Well, I always had the idea of doing it some time, and I did build a small outrigger sailboat before, but this is mostly because I have a very special idea of the layout and the entire boat.
And in the end I want a boat that is just exactly what I pictured - and that I know inside out.
Plus is it not exactly easy to get the right boat (I know there is loads of boats out there) But just as one example, I want to design it in a way that makes a hull without throughhulls possible, since they are always a worry somewhere in the back of my head, means no marine head, but rather composting toilet (also lets you get rid of the smell). Electric engine instead of a diesel (no cooling water required and not so noisy/dirty). Therefore a deck layout with enough space for big solar panels.
That is just one example, if people are curious I am happy to explain the whole idea and the why and plans in a longer reply!
Thanks for all the replies already though!
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Old 30-08-2013, 22:57   #11
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Re: Boat building in Annapolis

Try cypress marine on cypress creek, off the Magothy river.

It's a little one man yard. If you got his (Allen's) curiosity he would be delighted to help.

We put the interior and systems in Hawk there.
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Old 31-08-2013, 01:46   #12
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Re: Boat building in Annapolis

Sure, would like to hear the details of your plans.

If you've read through all the build logs and experiences of people building big boats, it is very sobering. 3 years is really fast, 5-10 seems more common, and infinity is probably most common, i.e. never finished.

This leads me to a boat build co-op plan.
Get others to join in, we all build 3 or 4
identical boats using molds, which are too expensive for one-offs.
I'm going with a 38ft cat, solar/hybrid powered.
Going to start a thread on it soon.

Quote:
Originally Posted by RW Sailor View Post
WHY I want to build my own boat...
Well, I always had the idea of doing it some time, and I did build a small outrigger sailboat before, but this is mostly because I have a very special idea of the layout and the entire boat.
And in the end I want a boat that is just exactly what I pictured - and that I know inside out.
Plus is it not exactly easy to get the right boat (I know there is loads of boats out there) But just as one example, I want to design it in a way that makes a hull without throughhulls possible, since they are always a worry somewhere in the back of my head, means no marine head, but rather composting toilet (also lets you get rid of the smell). Electric engine instead of a diesel (no cooling water required and not so noisy/dirty). Therefore a deck layout with enough space for big solar panels.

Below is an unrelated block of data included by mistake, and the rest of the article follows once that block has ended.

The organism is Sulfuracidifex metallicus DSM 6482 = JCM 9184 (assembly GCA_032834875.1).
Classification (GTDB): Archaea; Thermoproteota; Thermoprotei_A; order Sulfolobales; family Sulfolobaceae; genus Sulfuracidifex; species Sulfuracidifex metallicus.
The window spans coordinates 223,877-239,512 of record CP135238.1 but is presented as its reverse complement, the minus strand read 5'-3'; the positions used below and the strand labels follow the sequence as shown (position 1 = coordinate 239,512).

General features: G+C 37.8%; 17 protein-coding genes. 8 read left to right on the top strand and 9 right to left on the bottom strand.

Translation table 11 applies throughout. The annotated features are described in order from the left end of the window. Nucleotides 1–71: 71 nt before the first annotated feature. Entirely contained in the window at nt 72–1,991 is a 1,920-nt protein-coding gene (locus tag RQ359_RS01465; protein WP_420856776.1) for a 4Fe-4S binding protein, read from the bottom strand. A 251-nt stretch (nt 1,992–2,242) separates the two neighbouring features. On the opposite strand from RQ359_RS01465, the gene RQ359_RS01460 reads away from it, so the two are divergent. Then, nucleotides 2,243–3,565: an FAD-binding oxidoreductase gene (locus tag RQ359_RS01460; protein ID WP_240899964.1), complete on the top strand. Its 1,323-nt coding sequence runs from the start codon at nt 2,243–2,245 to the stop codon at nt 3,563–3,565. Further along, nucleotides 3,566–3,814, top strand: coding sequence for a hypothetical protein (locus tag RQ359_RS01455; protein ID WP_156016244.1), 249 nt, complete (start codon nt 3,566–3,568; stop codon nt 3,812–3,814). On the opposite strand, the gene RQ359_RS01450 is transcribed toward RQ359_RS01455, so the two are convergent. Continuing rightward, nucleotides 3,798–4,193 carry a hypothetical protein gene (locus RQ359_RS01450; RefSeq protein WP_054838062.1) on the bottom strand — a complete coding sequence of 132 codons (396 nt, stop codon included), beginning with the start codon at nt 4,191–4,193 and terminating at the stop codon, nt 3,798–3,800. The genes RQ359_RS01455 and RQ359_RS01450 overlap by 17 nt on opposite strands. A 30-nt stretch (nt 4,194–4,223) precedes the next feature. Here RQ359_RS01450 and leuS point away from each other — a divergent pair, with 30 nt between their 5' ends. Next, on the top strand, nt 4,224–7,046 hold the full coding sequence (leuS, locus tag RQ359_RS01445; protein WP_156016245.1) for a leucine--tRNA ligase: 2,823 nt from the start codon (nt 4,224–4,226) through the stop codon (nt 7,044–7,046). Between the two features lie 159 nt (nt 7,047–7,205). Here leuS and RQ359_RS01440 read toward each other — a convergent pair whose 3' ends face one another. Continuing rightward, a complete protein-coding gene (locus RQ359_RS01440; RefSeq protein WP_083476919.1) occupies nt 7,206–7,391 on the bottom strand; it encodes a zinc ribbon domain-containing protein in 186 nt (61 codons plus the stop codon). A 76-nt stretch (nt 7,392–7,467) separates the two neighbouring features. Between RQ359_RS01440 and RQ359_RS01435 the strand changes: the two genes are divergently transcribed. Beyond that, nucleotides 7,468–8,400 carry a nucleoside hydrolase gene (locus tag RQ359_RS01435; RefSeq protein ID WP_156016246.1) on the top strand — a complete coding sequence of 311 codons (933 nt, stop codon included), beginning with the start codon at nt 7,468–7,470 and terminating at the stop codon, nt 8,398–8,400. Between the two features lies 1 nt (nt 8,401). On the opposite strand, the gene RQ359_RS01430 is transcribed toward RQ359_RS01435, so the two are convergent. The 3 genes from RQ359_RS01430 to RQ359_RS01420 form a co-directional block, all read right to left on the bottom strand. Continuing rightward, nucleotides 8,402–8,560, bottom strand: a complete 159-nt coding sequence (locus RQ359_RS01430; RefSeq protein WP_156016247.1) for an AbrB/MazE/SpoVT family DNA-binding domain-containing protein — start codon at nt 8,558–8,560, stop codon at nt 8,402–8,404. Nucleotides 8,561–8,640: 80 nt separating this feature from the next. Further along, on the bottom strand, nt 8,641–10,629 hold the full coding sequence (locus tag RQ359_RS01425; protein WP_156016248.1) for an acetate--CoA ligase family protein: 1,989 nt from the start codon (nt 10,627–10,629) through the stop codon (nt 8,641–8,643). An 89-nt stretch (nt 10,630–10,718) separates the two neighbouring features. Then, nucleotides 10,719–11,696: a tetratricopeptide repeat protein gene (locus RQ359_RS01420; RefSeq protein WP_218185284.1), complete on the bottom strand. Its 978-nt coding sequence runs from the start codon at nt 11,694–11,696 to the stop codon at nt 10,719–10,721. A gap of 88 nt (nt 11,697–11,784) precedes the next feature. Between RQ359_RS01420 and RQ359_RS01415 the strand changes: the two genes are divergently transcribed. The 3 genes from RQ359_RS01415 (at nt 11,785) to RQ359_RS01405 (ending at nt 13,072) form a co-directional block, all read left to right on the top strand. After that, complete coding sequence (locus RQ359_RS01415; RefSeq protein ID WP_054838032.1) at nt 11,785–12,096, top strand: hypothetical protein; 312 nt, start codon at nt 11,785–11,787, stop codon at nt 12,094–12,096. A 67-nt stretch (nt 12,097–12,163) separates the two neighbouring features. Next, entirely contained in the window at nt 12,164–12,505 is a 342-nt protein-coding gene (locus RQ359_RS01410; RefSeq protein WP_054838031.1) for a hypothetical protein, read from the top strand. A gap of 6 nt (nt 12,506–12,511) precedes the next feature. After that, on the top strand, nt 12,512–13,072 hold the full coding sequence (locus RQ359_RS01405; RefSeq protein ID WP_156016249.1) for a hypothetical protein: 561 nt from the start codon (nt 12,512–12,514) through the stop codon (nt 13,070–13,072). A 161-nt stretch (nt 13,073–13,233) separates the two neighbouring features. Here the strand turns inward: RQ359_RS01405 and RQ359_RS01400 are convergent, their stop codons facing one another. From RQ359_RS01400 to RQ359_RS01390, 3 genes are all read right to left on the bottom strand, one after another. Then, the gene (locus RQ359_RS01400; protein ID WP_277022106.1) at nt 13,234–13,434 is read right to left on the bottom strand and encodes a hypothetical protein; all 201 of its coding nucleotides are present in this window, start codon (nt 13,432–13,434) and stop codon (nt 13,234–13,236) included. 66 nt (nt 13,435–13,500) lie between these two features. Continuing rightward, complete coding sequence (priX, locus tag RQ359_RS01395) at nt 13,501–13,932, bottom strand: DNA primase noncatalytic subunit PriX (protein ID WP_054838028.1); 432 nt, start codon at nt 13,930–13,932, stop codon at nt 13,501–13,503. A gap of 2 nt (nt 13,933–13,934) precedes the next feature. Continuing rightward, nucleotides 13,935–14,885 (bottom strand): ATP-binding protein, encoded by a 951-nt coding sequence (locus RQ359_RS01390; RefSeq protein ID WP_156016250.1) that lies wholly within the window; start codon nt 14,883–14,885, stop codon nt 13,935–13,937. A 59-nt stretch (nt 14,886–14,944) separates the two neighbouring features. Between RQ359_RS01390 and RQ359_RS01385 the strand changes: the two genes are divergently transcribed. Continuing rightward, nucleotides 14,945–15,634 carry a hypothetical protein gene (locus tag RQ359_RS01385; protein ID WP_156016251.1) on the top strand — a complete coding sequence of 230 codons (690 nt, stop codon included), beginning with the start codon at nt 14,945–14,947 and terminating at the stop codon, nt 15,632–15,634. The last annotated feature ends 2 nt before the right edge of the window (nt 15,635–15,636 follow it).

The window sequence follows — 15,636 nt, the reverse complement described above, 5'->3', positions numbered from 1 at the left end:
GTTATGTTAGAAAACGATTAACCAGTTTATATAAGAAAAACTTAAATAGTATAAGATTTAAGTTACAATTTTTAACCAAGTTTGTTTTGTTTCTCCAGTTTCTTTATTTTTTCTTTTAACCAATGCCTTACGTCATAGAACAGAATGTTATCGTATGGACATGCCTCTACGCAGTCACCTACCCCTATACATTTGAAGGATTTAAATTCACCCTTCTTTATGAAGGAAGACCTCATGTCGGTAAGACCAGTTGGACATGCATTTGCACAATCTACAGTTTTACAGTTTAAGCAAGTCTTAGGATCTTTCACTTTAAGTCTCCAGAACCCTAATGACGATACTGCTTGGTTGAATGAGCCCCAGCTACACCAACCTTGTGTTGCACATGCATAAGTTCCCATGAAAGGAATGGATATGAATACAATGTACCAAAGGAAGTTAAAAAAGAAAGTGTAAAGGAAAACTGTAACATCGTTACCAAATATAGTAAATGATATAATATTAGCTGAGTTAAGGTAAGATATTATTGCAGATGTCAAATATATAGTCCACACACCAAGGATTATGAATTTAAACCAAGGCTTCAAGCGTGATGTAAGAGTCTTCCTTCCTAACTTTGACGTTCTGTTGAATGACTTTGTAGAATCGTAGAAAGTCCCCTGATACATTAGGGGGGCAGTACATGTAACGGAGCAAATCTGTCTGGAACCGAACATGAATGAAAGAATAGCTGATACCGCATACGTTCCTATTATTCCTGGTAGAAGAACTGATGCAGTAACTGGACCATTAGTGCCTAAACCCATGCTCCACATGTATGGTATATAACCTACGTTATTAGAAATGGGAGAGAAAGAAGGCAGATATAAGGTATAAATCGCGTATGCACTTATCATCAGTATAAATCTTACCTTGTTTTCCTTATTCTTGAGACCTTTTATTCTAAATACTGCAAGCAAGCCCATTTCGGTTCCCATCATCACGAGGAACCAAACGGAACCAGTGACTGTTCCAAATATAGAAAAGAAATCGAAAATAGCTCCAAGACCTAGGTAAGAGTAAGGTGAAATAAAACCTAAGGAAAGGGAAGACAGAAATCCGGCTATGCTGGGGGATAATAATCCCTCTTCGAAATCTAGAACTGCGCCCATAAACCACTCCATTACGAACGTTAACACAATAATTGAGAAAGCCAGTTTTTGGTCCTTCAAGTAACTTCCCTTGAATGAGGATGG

That is just one example, if people are curious I am happy to explain the whole idea and the why and plans in a longer reply!
Thanks for all the replies already though!
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Old 31-08-2013, 03:14   #13
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Re: Boat building in Annapolis

Quote:
Originally Posted by estarzinger View Post
Try cypress marine on cypress creek, off the Magothy river.

It's a little one man yard. If you got his (Allen's) curiosity he would be delighted to help.

We put the interior and systems in Hawk there.
I wasn't aware that Hawk is in that area! The Samoa 47 is actually one of the designs I looked into!
Thank you for the tip with the nice boatyard, I will stop by there as soon as I am back in the country!
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Old 31-08-2013, 09:47   #14
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Re: Boat building in Annapolis

Quote:
Originally Posted by RW Sailor View Post
WHY I want to build my own boat...
Well, I always had the idea of doing it some time, and I did build a small outrigger sailboat before, but this is mostly because I have a very special idea of the layout and the entire boat.
And in the end I want a boat that is just exactly what I pictured - and that I know inside out.
Plus is it not exactly easy to get the right boat (I know there is loads of boats out there) But just as one example, I want to design it in a way that makes a hull without throughhulls possible, since they are always a worry somewhere in the back of my head, means no marine head, but rather composting toilet (also lets you get rid of the smell). Electric engine instead of a diesel (no cooling water required and not so noisy/dirty). Therefore a deck layout with enough space for big solar panels.
That is just one example, if people are curious I am happy to explain the whole idea and the why and plans in a longer reply!
Thanks for all the replies already though!
nimblemotors made a good point which is why I asked earlier your motivation to build a boat yourself. If you do a search through the forum on building, you will see more than a few have wanted to try this avenue. Most of them have disappeared. I have built 2 boats from steel and 1 f/g that I chainsawed the interior out and re-did that had no rigging or hardware whatsoever.